The big news yesterday on the health care policy front is that the 11th Circuit case against the individual mandate is headed to the Supreme Court before the 2012 election, not after. This means a decision about the constitutionality of the individual mandate is likely to come in mid-2012, after the Republicans have chosen a nominee but well before the election ramp up. This is good political news for nearly everyone in the race on the Republican side, with one obvious exception: Mitt Romney.
Let’s back up a moment to explain why. There’s one line that Romney used in Florida during the most recent debate which is still sticking in my craw today, and I’m having a hard time shaking it. Excerpt – in response to a question from Chris Wallace about Perry referring to Romney’s Massachusetts’ reforms as “socialized medicine”:
“I don’t think [Perry] knows what he was talking about in that — in that regard. Let me tell you this about our system in Massachusetts: 92 percent of our people were insured before we put our plan in place. Nothing’s changed for them. The system is the same. They have private market-based insurance. We had 8 percent of our people that weren’t insured. And so what we did is we said let’s find a way to get them insurance, again, market-based private insurance. We didn’t come up with some new government insurance plan.”
Now, there’s a factual criticism here regarding the latter part of his comments, and the way people get that insurance under Romney’s plan – namely, the overwhelming number of those newly covered are subsidized by other taxpayers, and are on Medicaid, not private market-based insurance. This is directly the opposite of Romney’s case for his plan in 2007 and 2008, where he explicitly framed the matter not as a Massachusetts-specific solution, but as he said on the day he signed the bill into law, the “Republican way of solving a problem which we face as a nation.” He’s continued to maintain his approach is a “Republican way to reform the marketplace” which ensured personal responsibility, as opposed to “expecting someone else to pay” for your own care.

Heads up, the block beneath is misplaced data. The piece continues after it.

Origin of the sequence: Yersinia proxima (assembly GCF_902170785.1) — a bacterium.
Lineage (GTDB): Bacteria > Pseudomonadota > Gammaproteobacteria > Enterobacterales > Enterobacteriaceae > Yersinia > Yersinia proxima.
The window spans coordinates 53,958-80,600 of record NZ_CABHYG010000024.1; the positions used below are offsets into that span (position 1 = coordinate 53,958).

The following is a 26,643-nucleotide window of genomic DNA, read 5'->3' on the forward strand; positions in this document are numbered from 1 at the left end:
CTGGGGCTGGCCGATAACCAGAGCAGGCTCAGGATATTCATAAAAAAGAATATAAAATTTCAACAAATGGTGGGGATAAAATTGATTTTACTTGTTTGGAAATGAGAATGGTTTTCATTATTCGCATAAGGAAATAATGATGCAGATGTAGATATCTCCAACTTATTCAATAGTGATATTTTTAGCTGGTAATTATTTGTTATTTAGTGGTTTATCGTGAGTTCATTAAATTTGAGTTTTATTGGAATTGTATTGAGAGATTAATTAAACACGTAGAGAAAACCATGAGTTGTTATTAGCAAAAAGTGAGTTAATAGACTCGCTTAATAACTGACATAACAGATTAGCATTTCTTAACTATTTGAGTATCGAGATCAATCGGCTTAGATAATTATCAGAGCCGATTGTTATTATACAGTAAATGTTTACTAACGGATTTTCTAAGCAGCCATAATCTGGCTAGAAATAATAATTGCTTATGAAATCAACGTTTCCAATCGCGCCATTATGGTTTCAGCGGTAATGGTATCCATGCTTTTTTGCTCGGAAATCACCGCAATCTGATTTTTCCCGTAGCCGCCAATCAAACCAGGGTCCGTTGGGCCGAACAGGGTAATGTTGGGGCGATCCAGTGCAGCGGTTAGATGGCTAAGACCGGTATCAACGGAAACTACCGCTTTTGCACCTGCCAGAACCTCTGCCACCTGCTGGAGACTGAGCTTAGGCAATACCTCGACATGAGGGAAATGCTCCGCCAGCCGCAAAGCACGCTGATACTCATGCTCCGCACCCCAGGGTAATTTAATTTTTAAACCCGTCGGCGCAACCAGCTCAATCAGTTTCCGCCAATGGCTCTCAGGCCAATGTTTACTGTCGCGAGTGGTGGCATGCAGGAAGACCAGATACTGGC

This is ironic, given that the effect of his plan has been to shift health care costs for the newly covered (reducing the number of uninsured from a little over 9% to 4.4%) to the taxpayers. Of the 412,000 people added to the insurance rolls in Massachusetts since 2006, 47% are on Medicaid, and only 7,000 of them have coverage not subsidized by other taxpayers.
The same subsidy-driven flaw is at the heart of Obama’s federal law and Romney’s Massachusetts law – a profound disincentive to increase your self-sufficiency, to work more and to earn more, given that you stand to lose out on significant taxpayer funded subsidies:
“For example, a family earning $33,000 pays no premium at all under Commonwealth Care. But if their pay goes to $46,000, they’re obligated to contribute about $2,400. That’s an effective tax rate of 18.5% on that $13,000 raise.”
As you can tell, Romney’s policy is inherently redistributive, disincentivizing success and placing the overwhelming burden for the newly insured onto other taxpayers while doing little or nothing to leverage market forces to drive competitive costs. As Cato’s Michael Tanner pointed out in that piece: “It’s a situation where the entire escalation in costs is paid by the government, not the people receiving the care.”
But let’s put all that aside, because that’s not really the line that irks me from Romney’s statement. It’s the “nothing’s changed for them” line, which evokes so much of the misplaced optimism on Obama’s part that his national reform wouldn’t change things for the majority of Americans who like their insurance plans. Because things have changed for the 92% of insured people in Massachusetts in the five years since Romney’s reform passed. Namely: everything costs more.